Reading Kyle Simpson’s article about Parens and Performance put in me in mind of this story:
Back in 1977, I was a system programmer at the University of Delaware. One day, as I walked past one of the labs, I saw two high school students having some sort of argument/discussion. They called me in and showed me two segments of BASIC code that they had written on the board. “Which one is faster?” they asked me.
I took a look, and I couldn’t see any compelling advantage that one method had over the other. I told the students as much, and hedged my bets by saying, “Without looking at the code that the compiler generates, I can’t give a definitive answer." As I turned to walk out, a thought struck me. “Let’s say that one of these programs takes, oh, five milliseconds longer than the other one.” (Even in 1977, five milliseconds was a lot of time.) “How many times are you planning to run this program?”
“Maybe 15 times or so,” said one of the students.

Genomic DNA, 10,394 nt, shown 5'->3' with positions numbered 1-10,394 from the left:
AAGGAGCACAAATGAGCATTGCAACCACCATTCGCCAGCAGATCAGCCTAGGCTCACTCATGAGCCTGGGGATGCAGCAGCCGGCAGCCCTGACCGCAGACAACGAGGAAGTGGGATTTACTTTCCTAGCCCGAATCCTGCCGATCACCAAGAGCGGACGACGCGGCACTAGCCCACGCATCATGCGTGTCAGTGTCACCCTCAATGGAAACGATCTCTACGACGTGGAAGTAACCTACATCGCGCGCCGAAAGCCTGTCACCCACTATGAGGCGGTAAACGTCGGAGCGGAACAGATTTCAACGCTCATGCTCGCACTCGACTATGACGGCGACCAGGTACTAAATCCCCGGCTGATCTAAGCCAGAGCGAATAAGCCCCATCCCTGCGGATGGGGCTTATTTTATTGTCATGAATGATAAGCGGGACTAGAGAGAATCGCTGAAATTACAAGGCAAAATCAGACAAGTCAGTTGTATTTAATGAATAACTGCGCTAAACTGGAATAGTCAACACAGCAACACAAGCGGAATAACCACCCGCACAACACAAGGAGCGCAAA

“So the total CPU time one program will save over the other is less than a tenth of a second. How long have you been arguing about this?” I asked.
“About twenty minutes,” replied the other student, at which point I gave them a look of “well then, there you have it” as they stared at each other with a look of realization dawning on their faces.
The point is this: as a programmer, why are you spending your time worrying whether to put in the parentheses or not in an IIFE (immediately invoked function expression)? Instead, I would ask:
So, in summary, I agree with Kyle. Leave out the parentheses, make your code clear to the rest of us humans, and let the compiler writers work their wizardry to do the optimization for us.